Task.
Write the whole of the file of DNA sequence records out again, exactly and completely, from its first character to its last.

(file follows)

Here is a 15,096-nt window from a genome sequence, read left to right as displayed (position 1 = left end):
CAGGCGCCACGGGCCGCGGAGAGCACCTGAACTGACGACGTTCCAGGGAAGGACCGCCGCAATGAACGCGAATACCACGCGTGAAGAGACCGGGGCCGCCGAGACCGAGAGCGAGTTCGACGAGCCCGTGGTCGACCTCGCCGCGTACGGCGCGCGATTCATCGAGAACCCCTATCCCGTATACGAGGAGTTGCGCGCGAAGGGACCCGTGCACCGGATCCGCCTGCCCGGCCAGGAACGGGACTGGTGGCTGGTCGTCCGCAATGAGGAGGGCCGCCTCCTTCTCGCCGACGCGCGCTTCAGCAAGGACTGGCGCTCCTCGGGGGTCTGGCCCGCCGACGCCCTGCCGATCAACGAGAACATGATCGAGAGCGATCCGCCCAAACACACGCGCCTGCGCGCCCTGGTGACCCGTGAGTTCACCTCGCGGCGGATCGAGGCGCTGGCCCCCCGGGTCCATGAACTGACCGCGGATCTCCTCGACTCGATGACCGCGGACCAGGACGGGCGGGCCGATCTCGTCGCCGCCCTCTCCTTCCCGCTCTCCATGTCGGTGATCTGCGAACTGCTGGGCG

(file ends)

Here is a 15,096-nt window from a genome sequence, read left to right as displayed (position 1 = left end):
CAGGCGCCACGGGCCGCGGAGAGCACCTGAACTGACGACGTTCCAGGGAAGGACCGCCGCAATGAACGCGAATACCACGCGTGAAGAGACCGGGGCCGCCGAGACCGAGAGCGAGTTCGACGAGCCCGTGGTCGACCTCGCCGCGTACGGCGCGCGATTCATCGAGAACCCCTATCCCGTATACGAGGAGTTGCGCGCGAAGGGACCCGTGCACCGGATCCGCCTGCCCGGCCAGGAACGGGACTGGTGGCTGGTCGTCCGCAATGAGGAGGGCCGCCTCCTTCTCGCCGACGCGCGCTTCAGCAAGGACTGGCGCTCCTCGGGGGTCTGGCCCGCCGACGCCCTGCCGATCAACGAGAACATGATCGAGAGCGATCCGCCCAAACACACGCGCCTGCGCGCCCTGGTGACCCGTGAGTTCACCTCGCGGCGGATCGAGGCGCTGGCCCCCCGGGTCCATGAACTGACCGCGGATCTCCTCGACTCGATGACCGCGGACCAGGACGGGCGGGCCGATCTCGTCGCCGCCCTCTCCTTCCCGCTCTCCATGTCGGTGATCTGCGAACTGCTGGGCG